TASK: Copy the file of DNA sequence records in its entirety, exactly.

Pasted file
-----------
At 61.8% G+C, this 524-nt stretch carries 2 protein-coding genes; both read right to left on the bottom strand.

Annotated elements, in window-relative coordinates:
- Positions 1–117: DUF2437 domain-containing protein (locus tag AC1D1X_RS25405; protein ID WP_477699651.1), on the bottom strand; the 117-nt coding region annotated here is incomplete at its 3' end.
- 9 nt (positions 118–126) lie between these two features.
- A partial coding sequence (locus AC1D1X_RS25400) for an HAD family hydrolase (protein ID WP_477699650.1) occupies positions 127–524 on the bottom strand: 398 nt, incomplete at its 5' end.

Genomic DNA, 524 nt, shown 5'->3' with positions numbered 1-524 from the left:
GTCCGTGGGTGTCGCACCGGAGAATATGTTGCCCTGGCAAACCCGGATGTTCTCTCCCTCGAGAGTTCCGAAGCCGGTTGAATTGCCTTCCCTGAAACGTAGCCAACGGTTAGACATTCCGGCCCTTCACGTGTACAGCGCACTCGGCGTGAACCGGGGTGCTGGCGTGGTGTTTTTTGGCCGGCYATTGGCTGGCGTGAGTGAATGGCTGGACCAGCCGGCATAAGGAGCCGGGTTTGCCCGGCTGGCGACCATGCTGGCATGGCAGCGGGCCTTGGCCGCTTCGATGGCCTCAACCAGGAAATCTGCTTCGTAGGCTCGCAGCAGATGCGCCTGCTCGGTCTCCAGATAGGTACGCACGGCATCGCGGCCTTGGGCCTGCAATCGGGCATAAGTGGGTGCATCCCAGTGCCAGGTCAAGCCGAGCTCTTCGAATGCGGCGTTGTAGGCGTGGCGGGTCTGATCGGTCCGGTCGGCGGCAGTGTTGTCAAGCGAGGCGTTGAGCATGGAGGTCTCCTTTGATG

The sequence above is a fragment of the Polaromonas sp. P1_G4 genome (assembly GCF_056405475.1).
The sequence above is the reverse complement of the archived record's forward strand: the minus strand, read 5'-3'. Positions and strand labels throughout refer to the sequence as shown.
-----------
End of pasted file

At 61.8% G+C, this 524-nt stretch carries 2 protein-coding genes; both read right to left on the bottom strand.

Annotated elements, in window-relative coordinates:
- Positions 1–117: DUF2437 domain-containing protein (locus tag AC1D1X_RS25405; protein ID WP_477699651.1), on the bottom strand; the 117-nt coding region annotated here is incomplete at its 3' end.
- 9 nt (positions 118–126) lie between these two features.
- A partial coding sequence (locus AC1D1X_RS25400) for an HAD family hydrolase (protein ID WP_477699650.1) occupies positions 127–524 on the bottom strand: 398 nt, incomplete at its 5' end.

Genomic DNA, 524 nt, shown 5'->3' with positions numbered 1-524 from the left:
GTCCGTGGGTGTCGCACCGGAGAATATGTTGCCCTGGCAAACCCGGATGTTCTCTCCCTCGAGAGTTCCGAAGCCGGTTGAATTGCCTTCCCTGAAACGTAGCCAACGGTTAGACATTCCGGCCCTTCACGTGTACAGCGCACTCGGCGTGAACCGGGGTGCTGGCGTGGTGTTTTTTGGCCGGCYATTGGCTGGCGTGAGTGAATGGCTGGACCAGCCGGCATAAGGAGCCGGGTTTGCCCGGCTGGCGACCATGCTGGCATGGCAGCGGGCCTTGGCCGCTTCGATGGCCTCAACCAGGAAATCTGCTTCGTAGGCTCGCAGCAGATGCGCCTGCTCGGTCTCCAGATAGGTACGCACGGCATCGCGGCCTTGGGCCTGCAATCGGGCATAAGTGGGTGCATCCCAGTGCCAGGTCAAGCCGAGCTCTTCGAATGCGGCGTTGTAGGCGTGGCGGGTCTGATCGGTCCGGTCGGCGGCAGTGTTGTCAAGCGAGGCGTTGAGCATGGAGGTCTCCTTTGATG

The sequence above is a fragment of the Polaromonas sp. P1_G4 genome (assembly GCF_056405475.1).
The sequence above is the reverse complement of the archived record's forward strand: the minus strand, read 5'-3'. Positions and strand labels throughout refer to the sequence as shown.